ST. ANDREWS, Scotland (AP) -- Jordan Niebrugge had an outside shot at the silver claret jug. He was more than happy to leave St. Andrews with a silver medal.
At a British Open where amateurs shared the stage, Niebrugge pulled within three shots of the lead on the back nine until he could no longer keep up. He closed with a 2-under 70 to tie for sixth.
Not only was he low amateur, he became the first amateur since Chris Woods at Royal Birkdale in 2008 to finish in the top 10. Along with getting the silver medal, the top 10 means he gets to return to the Open next year at Royal Troon.
''The top accomplishment I've had so far,'' said Niebrugge, a senior-to-be at Oklahoma State. ''Just the silver medal in a major championship, especially at St. Andrews. It's definitely a dream come true.''
Paul Dunne of Ireland, the first amateur in 88 years to be a leader going into the final round of the Open, wasn't so fortunate. He was gobbled up by nerves on the first two holes, hitting short of the Swilcan burn on his approach, and hitting his tee shot on the second hole so far right that it wound up on the putting green by the practice range.
Dunne started bogey-bogey and closed with a 78.
Oliver Schniederjans of Georgia Tech, in his final tournament as a pro, got within two shots of the lead about two hours before the leaders started the final round. He shot a 67 and tied for 12th. Schniederjans is turning pro and will play the Canadian Open later this week.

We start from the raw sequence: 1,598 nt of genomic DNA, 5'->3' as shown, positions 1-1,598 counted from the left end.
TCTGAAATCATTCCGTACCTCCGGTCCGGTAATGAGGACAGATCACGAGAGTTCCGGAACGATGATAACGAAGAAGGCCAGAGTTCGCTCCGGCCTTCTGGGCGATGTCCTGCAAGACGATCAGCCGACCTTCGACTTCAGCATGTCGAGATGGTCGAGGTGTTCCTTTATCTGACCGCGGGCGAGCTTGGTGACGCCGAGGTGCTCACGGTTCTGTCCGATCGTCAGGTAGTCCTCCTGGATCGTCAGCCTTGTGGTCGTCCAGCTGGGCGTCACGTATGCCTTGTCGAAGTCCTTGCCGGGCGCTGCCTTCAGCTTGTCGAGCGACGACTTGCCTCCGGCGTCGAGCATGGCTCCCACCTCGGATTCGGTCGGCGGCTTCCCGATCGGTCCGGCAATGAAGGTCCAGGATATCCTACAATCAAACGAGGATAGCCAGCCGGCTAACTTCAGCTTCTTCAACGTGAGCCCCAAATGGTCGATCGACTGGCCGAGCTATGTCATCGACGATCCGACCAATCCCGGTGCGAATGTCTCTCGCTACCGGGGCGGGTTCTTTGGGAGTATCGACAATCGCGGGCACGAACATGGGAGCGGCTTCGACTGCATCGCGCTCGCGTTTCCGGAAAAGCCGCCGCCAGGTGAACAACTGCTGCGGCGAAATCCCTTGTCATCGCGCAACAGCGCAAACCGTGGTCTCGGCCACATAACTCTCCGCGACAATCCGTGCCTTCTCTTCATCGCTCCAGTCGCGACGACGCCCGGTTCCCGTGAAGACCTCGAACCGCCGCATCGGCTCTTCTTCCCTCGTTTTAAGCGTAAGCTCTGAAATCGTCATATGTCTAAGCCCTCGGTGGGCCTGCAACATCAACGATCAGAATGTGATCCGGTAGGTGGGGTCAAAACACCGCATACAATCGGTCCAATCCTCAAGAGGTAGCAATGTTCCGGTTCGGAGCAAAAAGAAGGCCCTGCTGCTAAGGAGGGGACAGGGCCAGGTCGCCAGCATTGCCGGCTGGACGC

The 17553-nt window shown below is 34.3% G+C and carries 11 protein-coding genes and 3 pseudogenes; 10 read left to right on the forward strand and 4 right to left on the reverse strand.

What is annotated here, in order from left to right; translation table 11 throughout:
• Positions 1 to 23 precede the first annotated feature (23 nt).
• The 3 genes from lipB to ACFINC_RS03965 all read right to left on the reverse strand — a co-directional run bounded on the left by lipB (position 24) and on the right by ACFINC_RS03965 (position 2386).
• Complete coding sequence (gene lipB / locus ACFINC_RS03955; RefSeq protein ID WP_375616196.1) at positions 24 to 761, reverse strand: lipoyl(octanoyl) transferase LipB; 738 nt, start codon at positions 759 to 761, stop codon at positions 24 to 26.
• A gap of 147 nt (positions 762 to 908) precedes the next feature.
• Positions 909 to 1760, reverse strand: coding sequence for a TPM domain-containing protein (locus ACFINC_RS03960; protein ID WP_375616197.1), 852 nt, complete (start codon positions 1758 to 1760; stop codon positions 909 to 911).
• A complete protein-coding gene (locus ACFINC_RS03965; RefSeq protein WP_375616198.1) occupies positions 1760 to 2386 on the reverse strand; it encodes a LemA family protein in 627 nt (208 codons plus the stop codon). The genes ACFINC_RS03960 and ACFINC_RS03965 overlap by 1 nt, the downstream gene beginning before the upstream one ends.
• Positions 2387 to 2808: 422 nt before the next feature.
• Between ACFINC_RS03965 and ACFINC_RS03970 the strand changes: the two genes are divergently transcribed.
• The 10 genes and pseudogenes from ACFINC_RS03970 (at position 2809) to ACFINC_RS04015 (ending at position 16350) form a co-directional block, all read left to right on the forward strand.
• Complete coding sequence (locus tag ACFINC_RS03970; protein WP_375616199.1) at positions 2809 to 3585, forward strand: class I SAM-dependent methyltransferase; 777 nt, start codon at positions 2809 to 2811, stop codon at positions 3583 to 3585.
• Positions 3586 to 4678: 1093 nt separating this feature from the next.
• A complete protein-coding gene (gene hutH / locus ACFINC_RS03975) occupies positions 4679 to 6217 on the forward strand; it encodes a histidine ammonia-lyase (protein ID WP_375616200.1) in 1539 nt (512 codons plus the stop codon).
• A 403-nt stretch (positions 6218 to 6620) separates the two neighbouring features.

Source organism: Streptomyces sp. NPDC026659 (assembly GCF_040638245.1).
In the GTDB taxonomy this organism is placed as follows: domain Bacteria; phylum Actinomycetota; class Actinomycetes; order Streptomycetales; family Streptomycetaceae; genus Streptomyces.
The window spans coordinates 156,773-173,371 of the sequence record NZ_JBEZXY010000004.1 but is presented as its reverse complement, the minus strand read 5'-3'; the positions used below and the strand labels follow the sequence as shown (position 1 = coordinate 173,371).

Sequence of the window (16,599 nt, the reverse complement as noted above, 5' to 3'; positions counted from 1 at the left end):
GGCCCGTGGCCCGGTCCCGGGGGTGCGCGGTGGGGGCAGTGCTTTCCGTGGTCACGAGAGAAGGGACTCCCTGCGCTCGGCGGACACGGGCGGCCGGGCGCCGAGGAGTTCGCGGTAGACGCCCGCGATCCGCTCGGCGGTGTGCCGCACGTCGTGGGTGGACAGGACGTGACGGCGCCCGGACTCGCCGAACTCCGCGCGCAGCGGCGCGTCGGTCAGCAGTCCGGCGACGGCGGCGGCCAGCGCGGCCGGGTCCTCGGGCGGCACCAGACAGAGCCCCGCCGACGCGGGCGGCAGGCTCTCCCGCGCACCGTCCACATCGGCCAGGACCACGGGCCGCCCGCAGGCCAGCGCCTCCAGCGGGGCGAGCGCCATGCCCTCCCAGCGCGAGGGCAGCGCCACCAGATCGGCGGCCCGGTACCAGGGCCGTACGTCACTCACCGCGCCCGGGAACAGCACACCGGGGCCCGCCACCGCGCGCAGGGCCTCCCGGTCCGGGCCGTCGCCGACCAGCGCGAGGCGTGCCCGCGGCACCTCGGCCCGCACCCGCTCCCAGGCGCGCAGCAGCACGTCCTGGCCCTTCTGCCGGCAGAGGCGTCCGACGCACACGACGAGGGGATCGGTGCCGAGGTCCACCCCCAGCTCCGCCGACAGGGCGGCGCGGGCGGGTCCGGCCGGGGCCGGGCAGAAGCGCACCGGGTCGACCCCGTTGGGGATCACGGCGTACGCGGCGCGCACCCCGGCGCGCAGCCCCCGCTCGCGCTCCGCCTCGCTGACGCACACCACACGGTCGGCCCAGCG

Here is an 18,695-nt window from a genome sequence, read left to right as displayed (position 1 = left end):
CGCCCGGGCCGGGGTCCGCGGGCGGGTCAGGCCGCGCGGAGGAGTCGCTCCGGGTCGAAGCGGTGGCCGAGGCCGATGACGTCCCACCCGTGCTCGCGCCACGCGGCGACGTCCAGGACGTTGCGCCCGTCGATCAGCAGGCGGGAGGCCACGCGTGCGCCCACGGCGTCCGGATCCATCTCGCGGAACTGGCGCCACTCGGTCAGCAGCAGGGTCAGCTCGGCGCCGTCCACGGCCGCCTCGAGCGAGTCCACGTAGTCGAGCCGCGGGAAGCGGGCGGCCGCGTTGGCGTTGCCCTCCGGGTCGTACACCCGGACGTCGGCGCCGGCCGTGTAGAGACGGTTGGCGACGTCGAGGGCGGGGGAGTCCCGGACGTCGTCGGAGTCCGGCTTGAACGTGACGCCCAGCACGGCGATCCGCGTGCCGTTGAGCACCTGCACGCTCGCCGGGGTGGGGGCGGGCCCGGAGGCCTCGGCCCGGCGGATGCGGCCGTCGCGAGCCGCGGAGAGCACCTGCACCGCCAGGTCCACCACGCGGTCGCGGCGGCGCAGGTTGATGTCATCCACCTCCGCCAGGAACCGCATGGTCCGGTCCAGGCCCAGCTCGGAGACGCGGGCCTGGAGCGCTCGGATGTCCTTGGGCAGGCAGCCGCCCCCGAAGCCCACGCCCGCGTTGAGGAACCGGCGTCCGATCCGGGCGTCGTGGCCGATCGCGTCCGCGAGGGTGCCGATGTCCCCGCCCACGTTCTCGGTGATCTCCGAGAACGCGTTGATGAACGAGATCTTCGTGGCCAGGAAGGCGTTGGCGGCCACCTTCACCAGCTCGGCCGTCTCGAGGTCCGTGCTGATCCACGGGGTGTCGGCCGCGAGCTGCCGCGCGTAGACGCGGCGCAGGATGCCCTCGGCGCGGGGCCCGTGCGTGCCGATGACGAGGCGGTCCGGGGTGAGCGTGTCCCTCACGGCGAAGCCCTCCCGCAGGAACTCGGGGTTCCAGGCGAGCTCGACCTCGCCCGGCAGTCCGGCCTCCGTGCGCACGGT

Niebrugge still has another year left as an amateur because he wants to finish his degree at Oklahoma State. His performance this week should make him a shoo-in to return to links golf in September when the Walker Cup is played at Royal Lytham & St. Annes.
''Just try and do everything I can to play my way onto the team,'' Niebrugge said. ''I've got a couple more events this summer left, and we'll see how it goes.''
On this day, he was doing everything he could to compete for a major championship.
Playing alongside Sergio Garcia, he kept pace with the Spaniard with three birdies through six holes, and when Niebrugge made birdie on the par-5 14th, he was at 13 under par. But he dropped a shot on the 15th, and missed an 8-foot par putt on the tough 17th.
''I knew the guys behind me were getting it going,'' he said. ''I knew Zach Johnson played really well out in front of me, so I knew I had to get a couple more birdies, but those last four holes or so were playing really tough. I just needed to get fairways and greens and just give myself opportunities.''